It’s been over 35 years since Peter Campbell took his big dream and turned it into Clarendon Homes. Over this time, we’ve come to know a lot about the first home journey – from finding the right mortgage, to moving in, and all the crazy and awesome bits in between.
We know that just like every home, every situation is different and that, especially with first homes, the process can be a daunting task. We caught up with one of Clarendon Homes’ Tender Presenters, Joe Cruz. He’s an expert at this stuff and he’s given us his top 10 tips for first homebuyers. (But really, no matter how many times you’ve done the mortgage and home buying thing, there might be a tip few handy hints here that you could put to use.)
- Sort your finances out first. Get your loan pre-approved so you know how much you have to play with before you start looking. This means that if it’s love at first sight, you’re all ready to get the process started.
- Research all the government benefits you might be entitled to.
- Get to know the area you’re thinking you’d like to settle in. What are the land prices? It’s good to know so you have an idea of what you’re working with. If you’re looking to qualify for the First Home Owners Grant, your land contract and building contract will need to fall below $650,000.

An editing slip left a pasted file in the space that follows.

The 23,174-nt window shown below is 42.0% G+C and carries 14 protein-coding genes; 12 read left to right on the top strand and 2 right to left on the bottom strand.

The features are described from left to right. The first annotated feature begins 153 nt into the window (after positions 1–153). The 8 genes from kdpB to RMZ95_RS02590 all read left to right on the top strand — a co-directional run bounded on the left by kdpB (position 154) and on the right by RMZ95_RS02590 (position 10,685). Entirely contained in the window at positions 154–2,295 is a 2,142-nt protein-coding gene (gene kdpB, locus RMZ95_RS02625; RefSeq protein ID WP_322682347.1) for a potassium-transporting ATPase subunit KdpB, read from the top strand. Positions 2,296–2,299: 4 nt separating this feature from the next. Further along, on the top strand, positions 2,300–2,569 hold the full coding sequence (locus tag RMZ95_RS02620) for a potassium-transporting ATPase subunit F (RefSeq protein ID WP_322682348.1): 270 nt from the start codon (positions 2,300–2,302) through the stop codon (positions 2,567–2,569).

- Block before home design is best. This way, you won’t fall in love with homes that won’t necessarily love your block.
- House & land packages are a good option if you’re after an easier process with a lot of the legwork already done for you.
- Remember: when it comes to builders, product and reputation are more important than offers and giveaways. Keep this in mind when choosing your builder.
- Be sure to consider hidden costs before choosing a builder, and try to choose one who offers fixed site costs.
- Experience, experience, experience. Choosing a building company with years of it is all-important.
- You can never ask too many questions. Make sure your builder knows their stuff. Also, a 170 – 180-day tender is best.
- Seek legal advice before you sign anything. It’s in the best interests of all involved.